Ms Clarke said the project is hoping people will record where Lyrebirds are occurring by undertaking call surveys on their properties during June. ‘It’s an active breeding time for the birds when they are known to call vigorously.’

The Tweed community stepped up to the challenge last year, with 74 people attending the citizen science project Listening for Lyrebirds launch in May 2021.

Since then, nine confirmed observations were recorded by citizen scientists via the iNaturalist app during the 2021 winter season.

Formal surveys and monitoring

Formal surveys and monitoring aims to determine changes over time in the distribution and activity of Albert’s Lyrebirds at both project sites, in response to threat management.

The Albert’s Lyrebird has one of the smallest distributional ranges of any bird in Australia, occurring only in suitable forest habitat within a restricted range in north-eastern NSW and the far south-eastern Queensland Border Ranges.

The birds breed over winter and at dawn the famous call of the male bird can be clearly heard. Their loud, intricate song includes spectacular mimicry of other animal species and is accompanied by a dance to attract a mate.

The project was co-developed by the NSW Government and Tweed Shire Council, together with project partners Birdlife Northern Rivers and Tweed Landcare and with support from Land for Wildlife members and private landholders.

Call observations are being collected online via the iNaturalist website or app at inaturalist.org/projects/listening-for-lyrebirds-project-page.

More information on the project, how to listen for Lyrebirds and examples of their calls can be found at tweed.nsw.gov.au/alberts-lyrebird.


Support The Echo

Keeping the community together and the community voice loud and clear is what The Echo is about. More than ever we need your help to keep this voice alive and thriving in the community.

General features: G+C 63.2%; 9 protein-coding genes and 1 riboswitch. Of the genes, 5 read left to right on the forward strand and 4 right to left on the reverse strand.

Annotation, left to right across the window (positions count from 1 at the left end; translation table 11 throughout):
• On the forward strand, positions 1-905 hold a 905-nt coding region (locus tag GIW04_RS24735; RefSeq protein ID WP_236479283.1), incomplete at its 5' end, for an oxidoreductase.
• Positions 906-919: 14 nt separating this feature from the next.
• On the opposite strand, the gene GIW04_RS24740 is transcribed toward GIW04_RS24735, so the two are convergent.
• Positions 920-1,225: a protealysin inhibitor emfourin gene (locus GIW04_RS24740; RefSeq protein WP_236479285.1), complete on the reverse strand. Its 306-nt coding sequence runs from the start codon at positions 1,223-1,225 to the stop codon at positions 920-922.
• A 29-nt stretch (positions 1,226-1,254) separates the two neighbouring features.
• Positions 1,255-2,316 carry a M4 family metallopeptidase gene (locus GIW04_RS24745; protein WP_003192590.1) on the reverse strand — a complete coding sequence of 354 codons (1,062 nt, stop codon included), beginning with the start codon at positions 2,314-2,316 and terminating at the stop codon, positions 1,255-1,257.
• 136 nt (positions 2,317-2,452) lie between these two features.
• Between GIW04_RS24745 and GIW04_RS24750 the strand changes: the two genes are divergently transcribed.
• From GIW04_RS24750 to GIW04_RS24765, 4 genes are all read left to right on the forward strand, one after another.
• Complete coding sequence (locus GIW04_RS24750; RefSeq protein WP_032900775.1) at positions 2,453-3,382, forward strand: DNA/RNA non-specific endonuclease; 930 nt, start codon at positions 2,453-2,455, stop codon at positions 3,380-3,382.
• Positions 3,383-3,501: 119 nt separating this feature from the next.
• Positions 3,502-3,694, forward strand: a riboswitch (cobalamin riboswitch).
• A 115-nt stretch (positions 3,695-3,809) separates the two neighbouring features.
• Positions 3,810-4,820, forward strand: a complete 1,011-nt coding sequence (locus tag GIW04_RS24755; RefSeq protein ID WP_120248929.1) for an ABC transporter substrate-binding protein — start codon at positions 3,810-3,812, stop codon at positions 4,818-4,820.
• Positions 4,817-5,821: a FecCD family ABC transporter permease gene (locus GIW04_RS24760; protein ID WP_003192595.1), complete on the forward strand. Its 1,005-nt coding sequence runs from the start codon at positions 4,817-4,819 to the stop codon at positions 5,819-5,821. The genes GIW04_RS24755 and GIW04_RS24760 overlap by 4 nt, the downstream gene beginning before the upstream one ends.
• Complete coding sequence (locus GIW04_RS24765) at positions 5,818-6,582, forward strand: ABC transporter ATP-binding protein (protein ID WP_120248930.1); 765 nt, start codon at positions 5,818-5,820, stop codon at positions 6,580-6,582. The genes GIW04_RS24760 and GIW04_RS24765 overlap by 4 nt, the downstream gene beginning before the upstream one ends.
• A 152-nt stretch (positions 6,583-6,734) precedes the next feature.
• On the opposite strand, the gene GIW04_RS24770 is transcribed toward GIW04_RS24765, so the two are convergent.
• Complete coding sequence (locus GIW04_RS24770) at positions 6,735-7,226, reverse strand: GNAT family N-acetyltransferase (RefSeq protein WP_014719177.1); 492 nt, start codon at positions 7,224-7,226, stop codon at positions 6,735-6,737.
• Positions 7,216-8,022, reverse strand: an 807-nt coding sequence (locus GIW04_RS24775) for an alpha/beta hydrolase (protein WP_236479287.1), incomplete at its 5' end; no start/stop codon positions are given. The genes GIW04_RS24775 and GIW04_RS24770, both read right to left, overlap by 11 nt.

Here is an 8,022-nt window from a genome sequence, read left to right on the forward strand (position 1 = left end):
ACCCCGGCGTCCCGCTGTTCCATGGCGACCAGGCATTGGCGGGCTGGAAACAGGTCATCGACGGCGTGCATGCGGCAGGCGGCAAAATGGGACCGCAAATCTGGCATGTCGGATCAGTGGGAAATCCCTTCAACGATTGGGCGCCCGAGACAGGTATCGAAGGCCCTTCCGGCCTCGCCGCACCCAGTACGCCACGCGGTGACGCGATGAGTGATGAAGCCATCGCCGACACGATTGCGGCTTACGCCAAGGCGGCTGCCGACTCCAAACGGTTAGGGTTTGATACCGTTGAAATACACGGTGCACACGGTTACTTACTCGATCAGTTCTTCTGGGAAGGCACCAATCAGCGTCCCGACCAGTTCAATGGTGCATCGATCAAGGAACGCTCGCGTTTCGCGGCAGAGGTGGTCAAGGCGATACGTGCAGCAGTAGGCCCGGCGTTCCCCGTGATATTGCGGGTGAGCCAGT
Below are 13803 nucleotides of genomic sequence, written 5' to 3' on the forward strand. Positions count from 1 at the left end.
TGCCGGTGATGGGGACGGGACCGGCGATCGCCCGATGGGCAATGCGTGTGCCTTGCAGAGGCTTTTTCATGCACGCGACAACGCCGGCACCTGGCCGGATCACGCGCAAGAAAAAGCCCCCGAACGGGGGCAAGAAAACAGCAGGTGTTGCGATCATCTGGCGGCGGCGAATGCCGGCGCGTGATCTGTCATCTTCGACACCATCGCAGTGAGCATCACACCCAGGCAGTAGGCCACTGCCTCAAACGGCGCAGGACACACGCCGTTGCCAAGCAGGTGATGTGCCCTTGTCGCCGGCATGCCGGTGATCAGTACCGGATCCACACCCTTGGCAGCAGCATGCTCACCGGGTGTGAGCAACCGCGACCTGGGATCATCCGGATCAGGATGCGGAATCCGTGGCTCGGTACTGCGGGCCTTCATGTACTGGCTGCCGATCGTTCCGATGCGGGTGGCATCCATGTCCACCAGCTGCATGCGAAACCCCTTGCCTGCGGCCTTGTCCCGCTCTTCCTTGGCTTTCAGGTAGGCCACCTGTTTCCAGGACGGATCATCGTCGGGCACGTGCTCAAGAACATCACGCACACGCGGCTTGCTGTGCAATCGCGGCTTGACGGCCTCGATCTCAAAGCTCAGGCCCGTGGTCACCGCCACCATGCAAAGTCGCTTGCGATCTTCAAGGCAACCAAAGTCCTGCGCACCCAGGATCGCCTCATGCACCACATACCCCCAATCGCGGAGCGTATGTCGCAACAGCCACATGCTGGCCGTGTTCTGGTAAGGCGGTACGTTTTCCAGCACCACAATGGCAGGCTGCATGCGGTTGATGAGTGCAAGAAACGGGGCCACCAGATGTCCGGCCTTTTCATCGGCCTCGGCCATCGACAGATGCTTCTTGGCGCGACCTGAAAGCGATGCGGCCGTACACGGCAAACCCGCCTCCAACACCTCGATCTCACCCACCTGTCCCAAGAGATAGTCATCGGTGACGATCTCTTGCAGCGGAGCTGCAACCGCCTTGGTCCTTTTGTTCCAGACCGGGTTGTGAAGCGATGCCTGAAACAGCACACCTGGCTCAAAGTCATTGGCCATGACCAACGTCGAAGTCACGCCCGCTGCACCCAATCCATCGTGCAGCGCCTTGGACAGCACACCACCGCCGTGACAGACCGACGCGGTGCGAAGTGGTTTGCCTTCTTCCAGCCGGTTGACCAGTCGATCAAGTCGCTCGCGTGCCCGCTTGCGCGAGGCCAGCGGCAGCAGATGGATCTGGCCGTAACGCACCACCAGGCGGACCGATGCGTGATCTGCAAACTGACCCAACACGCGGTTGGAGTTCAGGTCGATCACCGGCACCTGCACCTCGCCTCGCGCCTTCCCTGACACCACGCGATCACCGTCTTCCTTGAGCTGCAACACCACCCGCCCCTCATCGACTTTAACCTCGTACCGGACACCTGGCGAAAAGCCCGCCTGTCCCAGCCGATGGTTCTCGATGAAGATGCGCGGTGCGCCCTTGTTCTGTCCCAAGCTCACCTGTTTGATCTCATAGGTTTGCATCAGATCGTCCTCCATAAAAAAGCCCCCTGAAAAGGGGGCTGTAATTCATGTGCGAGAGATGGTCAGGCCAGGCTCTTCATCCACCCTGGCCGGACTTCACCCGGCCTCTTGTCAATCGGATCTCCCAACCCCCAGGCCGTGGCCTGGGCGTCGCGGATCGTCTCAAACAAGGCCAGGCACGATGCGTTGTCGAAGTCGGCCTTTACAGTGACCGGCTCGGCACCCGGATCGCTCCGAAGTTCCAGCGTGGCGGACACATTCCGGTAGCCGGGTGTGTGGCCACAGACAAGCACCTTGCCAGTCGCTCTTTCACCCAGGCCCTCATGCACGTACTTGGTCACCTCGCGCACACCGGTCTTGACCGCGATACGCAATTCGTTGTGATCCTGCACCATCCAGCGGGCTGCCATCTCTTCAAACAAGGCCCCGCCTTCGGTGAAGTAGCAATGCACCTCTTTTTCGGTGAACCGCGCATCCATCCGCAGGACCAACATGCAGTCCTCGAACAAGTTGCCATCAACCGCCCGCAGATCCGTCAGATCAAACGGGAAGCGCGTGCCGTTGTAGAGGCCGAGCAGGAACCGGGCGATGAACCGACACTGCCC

Like all businesses we are struggling to keep food on the table of all our local and hard working journalists, artists, sales, delivery and drudges who keep the news coming out to you both in the newspaper and online. If you can spare a few dollars a week – or maybe more – we would appreciate all the support you are able to give to keep the voice of independent, local journalism alive.

LEAVE A REPLY

Please enter your comment!
Please enter your name here

Domestic violence service calls for urgent action to address crisis

Relationships Australia NSW is calling for urgent intervention from the NSW government to address men’s violence against women, following the horrific murder of Molly Ticehurst.

Menacing dog declaration revoked

After an emotional deputation from the owner of the dog involved, Ballina Shire Council has this morning revoked a menacing dog declaration for the kelpie Lilo, which was brought into effect following a bite in July 2022.

More Byron CBD height exceedance approved

Two multi-storey mixed-use developments with a combined value of $36.2 million have been approved for the centre of Byron Bay, despite both exceeding height limits for that part of the Shire.

eSafety commissioner granted legal injunction as X refuses to hide violent content

Australia’s Federal Court has granted the eSafety commissioner a two-day legal injunction to compel X, Elon Musk’s social media platform, to hide posts showing graphic content of the Wakeley church stabbing in Sydney.